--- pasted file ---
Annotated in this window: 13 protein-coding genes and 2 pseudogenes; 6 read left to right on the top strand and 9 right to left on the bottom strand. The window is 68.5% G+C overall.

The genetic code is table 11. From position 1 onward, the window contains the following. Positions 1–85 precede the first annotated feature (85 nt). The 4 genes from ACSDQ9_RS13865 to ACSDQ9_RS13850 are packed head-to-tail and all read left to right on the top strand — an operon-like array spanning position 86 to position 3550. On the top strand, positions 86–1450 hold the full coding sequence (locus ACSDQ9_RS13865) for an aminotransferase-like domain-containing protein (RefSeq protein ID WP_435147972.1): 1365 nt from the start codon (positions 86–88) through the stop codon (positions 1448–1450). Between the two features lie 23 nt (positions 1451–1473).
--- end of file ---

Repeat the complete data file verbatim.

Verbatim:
Annotated in this window: 13 protein-coding genes and 2 pseudogenes; 6 read left to right on the top strand and 9 right to left on the bottom strand. The window is 68.5% G+C overall.

The genetic code is table 11. From position 1 onward, the window contains the following. Positions 1–85 precede the first annotated feature (85 nt). The 4 genes from ACSDQ9_RS13865 to ACSDQ9_RS13850 are packed head-to-tail and all read left to right on the top strand — an operon-like array spanning position 86 to position 3550. On the top strand, positions 86–1450 hold the full coding sequence (locus ACSDQ9_RS13865) for an aminotransferase-like domain-containing protein (RefSeq protein ID WP_435147972.1): 1365 nt from the start codon (positions 86–88) through the stop codon (positions 1448–1450). Between the two features lie 23 nt (positions 1451–1473).